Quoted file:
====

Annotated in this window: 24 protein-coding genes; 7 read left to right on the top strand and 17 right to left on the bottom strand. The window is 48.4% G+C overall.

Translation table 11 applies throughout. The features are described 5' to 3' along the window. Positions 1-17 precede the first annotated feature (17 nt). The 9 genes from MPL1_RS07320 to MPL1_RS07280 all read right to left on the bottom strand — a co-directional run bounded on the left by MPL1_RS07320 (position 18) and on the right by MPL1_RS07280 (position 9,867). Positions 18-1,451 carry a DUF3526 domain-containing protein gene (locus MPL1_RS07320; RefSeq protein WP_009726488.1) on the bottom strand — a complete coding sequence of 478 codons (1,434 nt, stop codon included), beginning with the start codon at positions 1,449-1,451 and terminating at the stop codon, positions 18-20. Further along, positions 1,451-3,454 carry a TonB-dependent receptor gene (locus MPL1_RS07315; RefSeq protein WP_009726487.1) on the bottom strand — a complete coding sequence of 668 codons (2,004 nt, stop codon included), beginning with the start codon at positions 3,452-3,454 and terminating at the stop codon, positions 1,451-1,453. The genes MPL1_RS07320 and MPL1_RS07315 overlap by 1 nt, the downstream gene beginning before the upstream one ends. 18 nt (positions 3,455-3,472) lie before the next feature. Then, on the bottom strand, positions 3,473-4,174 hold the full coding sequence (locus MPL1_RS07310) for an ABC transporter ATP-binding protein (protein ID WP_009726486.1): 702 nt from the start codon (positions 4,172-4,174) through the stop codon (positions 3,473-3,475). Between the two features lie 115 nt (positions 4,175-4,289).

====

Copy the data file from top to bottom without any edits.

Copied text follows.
Annotated in this window: 24 protein-coding genes; 7 read left to right on the top strand and 17 right to left on the bottom strand. The window is 48.4% G+C overall.

Translation table 11 applies throughout. The features are described 5' to 3' along the window. Positions 1-17 precede the first annotated feature (17 nt). The 9 genes from MPL1_RS07320 to MPL1_RS07280 all read right to left on the bottom strand — a co-directional run bounded on the left by MPL1_RS07320 (position 18) and on the right by MPL1_RS07280 (position 9,867). Positions 18-1,451 carry a DUF3526 domain-containing protein gene (locus MPL1_RS07320; RefSeq protein WP_009726488.1) on the bottom strand — a complete coding sequence of 478 codons (1,434 nt, stop codon included), beginning with the start codon at positions 1,449-1,451 and terminating at the stop codon, positions 18-20. Further along, positions 1,451-3,454 carry a TonB-dependent receptor gene (locus MPL1_RS07315; RefSeq protein WP_009726487.1) on the bottom strand — a complete coding sequence of 668 codons (2,004 nt, stop codon included), beginning with the start codon at positions 3,452-3,454 and terminating at the stop codon, positions 1,451-1,453. The genes MPL1_RS07320 and MPL1_RS07315 overlap by 1 nt, the downstream gene beginning before the upstream one ends. 18 nt (positions 3,455-3,472) lie before the next feature. Then, on the bottom strand, positions 3,473-4,174 hold the full coding sequence (locus MPL1_RS07310) for an ABC transporter ATP-binding protein (protein ID WP_009726486.1): 702 nt from the start codon (positions 4,172-4,174) through the stop codon (positions 3,473-3,475). Between the two features lie 115 nt (positions 4,175-4,289).